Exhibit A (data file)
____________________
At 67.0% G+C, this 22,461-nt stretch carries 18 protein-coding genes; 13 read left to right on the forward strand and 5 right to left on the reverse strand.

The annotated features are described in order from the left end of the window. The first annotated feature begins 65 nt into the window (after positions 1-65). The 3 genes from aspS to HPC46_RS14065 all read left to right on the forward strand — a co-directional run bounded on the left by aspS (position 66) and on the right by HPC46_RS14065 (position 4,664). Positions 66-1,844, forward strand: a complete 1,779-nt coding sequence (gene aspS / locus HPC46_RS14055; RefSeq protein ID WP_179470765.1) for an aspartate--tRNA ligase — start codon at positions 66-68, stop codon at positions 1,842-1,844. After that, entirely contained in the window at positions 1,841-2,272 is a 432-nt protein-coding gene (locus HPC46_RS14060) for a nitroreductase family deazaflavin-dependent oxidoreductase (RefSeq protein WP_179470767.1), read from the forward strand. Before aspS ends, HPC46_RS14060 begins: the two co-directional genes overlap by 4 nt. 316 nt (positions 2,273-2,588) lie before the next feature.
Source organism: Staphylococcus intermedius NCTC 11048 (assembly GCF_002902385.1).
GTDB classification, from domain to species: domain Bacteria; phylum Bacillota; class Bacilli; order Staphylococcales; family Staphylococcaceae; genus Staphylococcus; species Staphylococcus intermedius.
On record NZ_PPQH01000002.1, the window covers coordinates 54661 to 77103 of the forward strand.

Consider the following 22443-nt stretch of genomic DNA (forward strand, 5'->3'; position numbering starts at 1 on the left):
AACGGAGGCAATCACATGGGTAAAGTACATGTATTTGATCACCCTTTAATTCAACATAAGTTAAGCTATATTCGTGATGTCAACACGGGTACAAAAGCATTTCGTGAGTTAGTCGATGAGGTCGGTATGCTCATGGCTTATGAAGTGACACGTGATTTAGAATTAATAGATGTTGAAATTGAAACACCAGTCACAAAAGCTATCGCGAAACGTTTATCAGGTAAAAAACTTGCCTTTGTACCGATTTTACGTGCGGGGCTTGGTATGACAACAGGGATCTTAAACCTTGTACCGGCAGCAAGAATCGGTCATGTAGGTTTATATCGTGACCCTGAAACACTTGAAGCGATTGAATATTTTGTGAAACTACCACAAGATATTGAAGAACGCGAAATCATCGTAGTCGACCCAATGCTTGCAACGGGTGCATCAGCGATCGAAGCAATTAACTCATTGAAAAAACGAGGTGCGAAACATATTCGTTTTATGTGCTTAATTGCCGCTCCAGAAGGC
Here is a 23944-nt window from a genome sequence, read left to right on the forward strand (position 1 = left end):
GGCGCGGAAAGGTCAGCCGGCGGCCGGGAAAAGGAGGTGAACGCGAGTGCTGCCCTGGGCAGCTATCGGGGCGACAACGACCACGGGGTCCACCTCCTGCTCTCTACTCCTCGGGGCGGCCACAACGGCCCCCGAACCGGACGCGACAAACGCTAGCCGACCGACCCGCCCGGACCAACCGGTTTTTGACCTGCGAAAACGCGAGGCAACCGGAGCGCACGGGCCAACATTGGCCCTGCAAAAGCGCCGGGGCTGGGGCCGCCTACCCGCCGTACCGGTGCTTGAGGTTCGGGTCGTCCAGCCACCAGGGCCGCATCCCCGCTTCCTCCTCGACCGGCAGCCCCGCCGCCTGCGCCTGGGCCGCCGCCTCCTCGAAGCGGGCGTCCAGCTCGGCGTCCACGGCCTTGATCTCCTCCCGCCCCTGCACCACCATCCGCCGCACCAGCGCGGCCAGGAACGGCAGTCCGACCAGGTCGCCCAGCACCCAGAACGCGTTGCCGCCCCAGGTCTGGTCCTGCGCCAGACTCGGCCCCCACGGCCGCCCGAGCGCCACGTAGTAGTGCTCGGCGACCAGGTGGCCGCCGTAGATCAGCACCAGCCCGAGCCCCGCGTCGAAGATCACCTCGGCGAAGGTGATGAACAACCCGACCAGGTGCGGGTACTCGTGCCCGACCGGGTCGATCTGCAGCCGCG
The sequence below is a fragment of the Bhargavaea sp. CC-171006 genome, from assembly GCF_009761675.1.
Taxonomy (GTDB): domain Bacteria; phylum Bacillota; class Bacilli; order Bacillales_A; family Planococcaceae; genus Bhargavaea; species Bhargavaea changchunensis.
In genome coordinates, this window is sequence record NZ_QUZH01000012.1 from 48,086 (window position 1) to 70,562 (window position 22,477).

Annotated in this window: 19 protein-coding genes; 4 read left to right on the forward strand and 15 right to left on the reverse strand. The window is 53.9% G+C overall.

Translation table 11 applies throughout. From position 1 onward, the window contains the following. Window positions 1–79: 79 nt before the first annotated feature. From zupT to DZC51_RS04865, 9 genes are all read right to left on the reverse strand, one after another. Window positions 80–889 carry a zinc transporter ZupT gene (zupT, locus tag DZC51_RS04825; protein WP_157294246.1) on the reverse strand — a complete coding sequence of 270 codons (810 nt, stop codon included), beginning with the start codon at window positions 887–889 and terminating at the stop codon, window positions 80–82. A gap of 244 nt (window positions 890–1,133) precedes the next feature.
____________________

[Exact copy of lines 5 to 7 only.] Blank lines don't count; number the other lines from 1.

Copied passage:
On record NZ_PPQH01000002.1, the window covers coordinates 54661 to 77103 of the forward strand.

Consider the following 22443-nt stretch of genomic DNA (forward strand, 5'->3'; position numbering starts at 1 on the left):
AACGGAGGCAATCACATGGGTAAAGTACATGTATTTGATCACCCTTTAATTCAACATAAGTTAAGCTATATTCGTGATGTCAACACGGGTACAAAAGCATTTCGTGAGTTAGTCGATGAGGTCGGTATGCTCATGGCTTATGAAGTGACACGTGATTTAGAATTAATAGATGTTGAAATTGAAACACCAGTCACAAAAGCTATCGCGAAACGTTTATCAGGTAAAAAACTTGCCTTTGTACCGATTTTACGTGCGGGGCTTGGTATGACAACAGGGATCTTAAACCTTGTACCGGCAGCAAGAATCGGTCATGTAGGTTTATATCGTGACCCTGAAACACTTGAAGCGATTGAATATTTTGTGAAACTACCACAAGATATTGAAGAACGCGAAATCATCGTAGTCGACCCAATGCTTGCAACGGGTGCATCAGCGATCGAAGCAATTAACTCATTGAAAAAACGAGGTGCGAAACATATTCGTTTTATGTGCTTAATTGCCGCTCCAGAAGGC